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Hackitt is wrong. We need firm regulation – not ‘guidance’ – to ensure fire safety

Grenfell tower guido van nispen flickr
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The Hackitt review shows that the government urgently needs to fix the Building Regulations with regard to fire safety, writes the RIBA’s Adrian Dobson

Dame Judith Hackitt’s Independent Review of Building Regulations and Fire Safety is entering the final straight and its recommendations are eagerly awaited by a construction industry still in shock following the Grenfell Tower fire disaster. In her interim report, Dame Judith identified a host of systemic failures, including lack of independent oversight of the quality of construction work and inadequate enforcement of building control, and raised very reasonable questions over the competency of the industry and the role of value engineering in product substitution.

She quite rightly delivered a damning verdict on the overall building control and construction industry eco-system. However, she seems remarkably reluctant to address the obvious core regulatory failure that has been revealed in the aftermath of the tragedy at Grenfell Tower. When so many high-rise residential and complex buildings are no longer deemed fire-safe by their local authorities, there is clearly something wrong with the Building Regulations guidance.

It is now widely accepted that Approved Document B is flawed, but it continues to be used by the industry for want of any replacement and Dame Judith’s report seems highly unlikely to tackle this core issue. Indeed she stated, to our great concern, in her interim report:

‘A systemic review of the regulations by a non-expert in construction was never going to recommend detailed changes to the technical requirements – this is beyond my area of competence.’

So, an Independent Review of Building Regulations and Fire Safety is not going to review the technical requirements and guidance in the relevant Approved Documents. How is this possible or acceptable?

The RIBA’s Expert Advisory Group on Fire Safety has argued that we need a return to baseline prescriptive requirements based on common sense approaches to fire-safe design that have been developed over decades, indeed centuries. We are calling for:

  • External wall construction for existing or new buildings with a storey 18m or more above ground to be comprised of non-combustible (European class A1) materials only.
  • In all new multiple occupancy residential buildings, a requirement for at least two staircases, offering alternative means of escape, where the top floor is more than 11m above ground level or the top floor is more than three storeys above the ground level storey (as required for commercial buildings in ADB - Vol 2: B1 Section 4).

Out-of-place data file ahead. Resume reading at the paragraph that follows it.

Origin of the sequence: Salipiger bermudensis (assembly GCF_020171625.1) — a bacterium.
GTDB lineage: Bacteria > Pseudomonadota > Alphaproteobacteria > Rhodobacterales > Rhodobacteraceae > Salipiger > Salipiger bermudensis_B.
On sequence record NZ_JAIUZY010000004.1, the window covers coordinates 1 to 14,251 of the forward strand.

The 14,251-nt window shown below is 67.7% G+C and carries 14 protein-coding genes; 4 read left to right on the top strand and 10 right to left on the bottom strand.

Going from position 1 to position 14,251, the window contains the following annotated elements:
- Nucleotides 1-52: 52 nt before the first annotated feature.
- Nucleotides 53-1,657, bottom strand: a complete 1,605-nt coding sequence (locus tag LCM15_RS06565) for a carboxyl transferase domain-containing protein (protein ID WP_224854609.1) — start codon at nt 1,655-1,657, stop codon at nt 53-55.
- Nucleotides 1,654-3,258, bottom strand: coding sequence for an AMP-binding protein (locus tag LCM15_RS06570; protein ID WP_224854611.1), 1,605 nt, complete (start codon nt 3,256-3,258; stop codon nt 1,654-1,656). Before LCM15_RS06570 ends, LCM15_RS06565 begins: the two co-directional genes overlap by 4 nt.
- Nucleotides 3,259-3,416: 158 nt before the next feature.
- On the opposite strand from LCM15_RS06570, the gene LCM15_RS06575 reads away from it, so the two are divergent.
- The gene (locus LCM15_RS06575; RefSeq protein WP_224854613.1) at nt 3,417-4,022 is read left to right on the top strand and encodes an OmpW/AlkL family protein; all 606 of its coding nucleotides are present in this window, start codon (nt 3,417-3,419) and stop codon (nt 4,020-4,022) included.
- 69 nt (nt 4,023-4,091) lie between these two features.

• Retro-fitting of sprinklers / automatic fire suppression systems and centrally addressable fire alarm systems to existing residential buildings above 18m from ground level as “consequential improvements” where a building is subject to ‘material alterations.’
  • Mandatory requirement for sprinklers/automatic fire suppression systems and addressable central fire alarms in all new and converted residential buildings, as currently required under Regulations 37A and 37B of the Building Regulations for Wales.

Dame Judith seems unaccountably set against strong prescriptive guidance and is determined to stick with the complex and messy regime of guidance, testing, desktop studies and fire engineering that constitutes the ambiguous and unworkable eco-system that has been developed by the MHCLG and BRE. In March 2018, in a letter to the Chair of the Communities and Local Government Select Committee she wrote:

‘I believe that only an outcomes-based system can deliver this, as opposed to a system that tells people what to do.’

The relaxation of baseline requirements and an over-reliance on unregulated fire engineering approaches, including desktop studies, has been a key factor that has led to the regulatory and systemic failures that have prompted the Independent Review in the first place.

Surely this is the time for the UK Government to elevate its duty to safeguard the safety of its citizens. It should look beyond the failed systems that it has relied upon historically to develop and interpret its Building Regulations and guidance, and bring in truly independent international expertise. All successful building control systems around the world, including the International Building Code, rely upon a significant element of prescriptive regulation.

In the meantime, architects, as the only independently regulated profession in the construction industry, need to exert pressure wherever they can for projects to adopt the minimum provisions proposed by the RIBA’s Expert Advisory Group.

Adrian Dobson is executive director – members of the RIBA

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Readers' comments (1)

  • not just fire regulations, but it seems like most regulations are made for the wrong reasons, with no regard for actual practicality or actual living experience. https://www.dezeen.com/2016/11/29/patrik-schumacher-right-oppose-building-regulations-architect-developer-roger-zogolovitch/

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